Bears vs. Lions: Full Roster Report Card Grades for Chicago
After starting 3-0, the Chicago Bears saved their worst for Detroit as they were bad in just about every area in a 40-32 loss.
It's easy to blame one player, but, the truth is, the Bears were terrible all the way around. Quarterback Jay Cutler had possibly the worst game in his career, but he wasn't given much help either. The Bears receivers dropped a few passes and didn't make plays on other balls that they should have.
Even if Cutler had played his best, the Bears would've had to win a shootout. Their defense helped make Reggie Bush look like Barry Sanders as it missed numerous tackles and left receivers open in the middle of the field from the opening drive on. Had Detroit quarterback Matthew Stafford not struggled with accuracy early on, it could've been even uglier than it was.
When a team is as awful all around as the Bears were from start to finish, much of the blame has to fall on the shoulders of the coach. The Bears clearly weren't prepared for the Lions on either side of the ball, and Marc Trestman needs to be held accountable.
This was the worst performance by a Bears team in a long time. The grades you'll see in the ensuing slides certainly reflect that.
Cutler has always been known to throw some stink bombs out there, but it's hard to remember if he has ever been this bad.
It wasn't just the turnovers—which are unacceptable—but he was missing wide-open receivers. There were several times when the Bears had chances to come back in the game, but he was unable to help them until it was too late.
That said, it was the turnovers that gave the team no chance in this game.
His first interception should've been caught by Alshon Jeffery or at the very least been an incompletion. It still wasn't a good read or a good throw. His second was an unacceptable mistake. He should've known better after throwing a similar-looking interception against the Vikings.
His third interception was similar to a punt on 3rd-and-18 but should've been a first down as Jeffery was open. It would've been an exceptional play, but one you expect him to make.
The biggest mistake came when the Bears had the ball down by 14 points. Cutler was a statue in the pocket while holding the ball at his hip, allowing Ndamukong Suh to pry it free. Nick Fairley picked it up and ran it in for what was the game-clinching touchdown.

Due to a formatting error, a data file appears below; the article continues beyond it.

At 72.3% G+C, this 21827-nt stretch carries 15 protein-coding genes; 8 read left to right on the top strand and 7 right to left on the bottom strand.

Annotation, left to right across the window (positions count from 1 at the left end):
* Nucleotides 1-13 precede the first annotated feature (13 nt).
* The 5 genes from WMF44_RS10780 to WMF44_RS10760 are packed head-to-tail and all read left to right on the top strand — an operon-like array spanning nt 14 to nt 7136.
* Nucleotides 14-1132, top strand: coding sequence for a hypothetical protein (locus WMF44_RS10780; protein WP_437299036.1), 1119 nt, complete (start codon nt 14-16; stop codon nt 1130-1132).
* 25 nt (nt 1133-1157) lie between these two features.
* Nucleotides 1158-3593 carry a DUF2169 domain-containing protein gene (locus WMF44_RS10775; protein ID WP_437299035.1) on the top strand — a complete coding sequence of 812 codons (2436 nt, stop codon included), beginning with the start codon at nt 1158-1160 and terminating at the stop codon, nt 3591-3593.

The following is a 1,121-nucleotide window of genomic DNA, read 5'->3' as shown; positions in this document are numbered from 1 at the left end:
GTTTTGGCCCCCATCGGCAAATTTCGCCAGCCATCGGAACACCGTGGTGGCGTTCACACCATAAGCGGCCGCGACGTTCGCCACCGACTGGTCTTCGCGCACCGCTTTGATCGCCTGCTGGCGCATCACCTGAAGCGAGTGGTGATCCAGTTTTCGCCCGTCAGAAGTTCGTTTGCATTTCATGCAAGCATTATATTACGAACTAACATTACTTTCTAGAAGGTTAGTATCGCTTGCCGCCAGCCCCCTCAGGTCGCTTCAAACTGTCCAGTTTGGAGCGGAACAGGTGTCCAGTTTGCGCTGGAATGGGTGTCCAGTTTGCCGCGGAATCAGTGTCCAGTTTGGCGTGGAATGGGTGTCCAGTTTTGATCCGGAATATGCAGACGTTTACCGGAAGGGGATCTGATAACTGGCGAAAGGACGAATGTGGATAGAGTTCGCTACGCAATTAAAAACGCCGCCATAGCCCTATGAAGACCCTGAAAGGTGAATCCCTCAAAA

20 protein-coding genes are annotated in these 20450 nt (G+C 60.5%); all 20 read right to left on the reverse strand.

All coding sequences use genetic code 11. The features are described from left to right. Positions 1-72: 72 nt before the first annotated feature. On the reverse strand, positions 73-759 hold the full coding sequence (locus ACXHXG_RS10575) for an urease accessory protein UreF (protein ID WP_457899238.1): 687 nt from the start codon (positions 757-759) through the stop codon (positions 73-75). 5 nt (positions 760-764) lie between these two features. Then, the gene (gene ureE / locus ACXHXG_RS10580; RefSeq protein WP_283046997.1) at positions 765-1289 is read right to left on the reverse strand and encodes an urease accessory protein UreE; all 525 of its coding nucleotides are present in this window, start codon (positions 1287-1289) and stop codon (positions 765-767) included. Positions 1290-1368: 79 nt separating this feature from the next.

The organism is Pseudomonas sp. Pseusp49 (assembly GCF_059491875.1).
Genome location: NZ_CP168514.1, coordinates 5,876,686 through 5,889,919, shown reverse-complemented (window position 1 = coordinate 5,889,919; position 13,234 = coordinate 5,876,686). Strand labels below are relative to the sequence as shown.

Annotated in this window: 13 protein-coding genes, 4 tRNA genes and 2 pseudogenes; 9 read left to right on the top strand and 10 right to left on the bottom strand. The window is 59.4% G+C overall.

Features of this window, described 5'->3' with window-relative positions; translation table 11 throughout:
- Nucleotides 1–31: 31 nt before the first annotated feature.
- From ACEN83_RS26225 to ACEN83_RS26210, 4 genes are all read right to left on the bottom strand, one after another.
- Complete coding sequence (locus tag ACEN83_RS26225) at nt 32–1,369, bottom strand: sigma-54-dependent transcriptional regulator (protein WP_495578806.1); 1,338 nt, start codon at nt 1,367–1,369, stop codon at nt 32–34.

Even when Cutler has been awful as he was Sunday, there's usually some good in the game. In this case, however, he was Rex Grossman bad.
Matt Forte, Tony Fiammetta
Forte might have been the only bright spot for the Bears, but they ignored him for a long stretch when they needed a play the most.
After his 53-yard touchdown run, Forte only got two carries the rest of the first half. It wasn't all his or the coach's fault. The Bears did throw him three passes that didn't go for much, and they had another drive that lasted just one play as Cutler threw an unforgivable interception.
Still, while Cutler was struggling, why wasn't Forte made the focal point of the offense? He finished with 14 carries for 95 yards while catching five passes for 22 yards.
Fiammetta had a few nice blocks, including one on Alshon Jeffery's 27-yard reverse. He wasn't spectacular, but he wasn't awful either.
Michael Bush didn't get a single carry. In the preseason, the Bears were able to use Bush and Forte together effectively, but we haven't seen much of that in the regular season. They're paying a lot of money for a pretty good player that they're not using.
Brandon Marshall, Alshon Jeffery, Earl Bennett
The Bears decided to go with just three receivers this game, playing just two with either two tight ends or one tight end and a fullback for most of the game.
Marshall was solid, although he had a drop on a first down that would've picked up at least eight yards. He made a few solid plays.
Although he didn't have a big impact in the box score, Bennett did his job for the most part. He dropped what could've been a touchdown with under a minute left in the game. The ball was tipped at the line of scrimmage, making it a difficult catch. Then he caught a touchdown on the next play. He's a player the Bears need to involve more.
The most interesting player for the Bears was Jeffery. He didn't attack the ball as he should've on Jay Cutler's first interception. The worst-case scenario for that play should've been an incomplete pass.
On the Bears' next drive, he showed good vision and burst on a reverse. Later in the drive, he took out two Lions, springing Forte for a long touchdown run.
Later in the game, he made a nice catch for a 44-yard reception. A few plays later, Cutler threw a jump ball to him in the end zone. The ball hit Darius Slay, but Jeffery had a chance for the touchdown as the ball was in his grasp. Still, it fell incomplete.
As the Bears entered desperation time, Jeffery dropped what should've been an easy touchdown, then made a great catch for one a play later.
Jeffery finished with five catches for 107 yards, but it took 11 targets to get there. He was as good as he was bad. In many ways, he was the Jay Cutler of wide receivers on this day.
Martellus Bennett, Steve Maneri, Dante Rosario, Eben Britton
Bennett made a number of plays in the passing game as the Bears were trying to come back late. The Bears tried to target him in the red zone and had one play that should've been a touchdown, but he was unable to secure the catch as he fell to the ground.
His stats look good, but he wasn't able to make an impact early when the Bears needed it the most. He had one reception when he was left uncovered early on, and five of his catches came on one drive when the Bears were trailing 40-16.
What was particularly interesting about what the Bears did late in the game was they benched Maneri and played Britton—an offensive lineman—as the second tight end to improve protection. Maneri used to be an offensive lineman, and the Bears pay him to block. The hope was that he'd be another Matt Spaeth, but he's failed to live up to those reasonably low expectations.
It's hard to see why the Bears would keep a blocking tight end who can't block from this point on. It's also hard to see how Rosario is an upgrade over the man he replaced, Kyle Adams.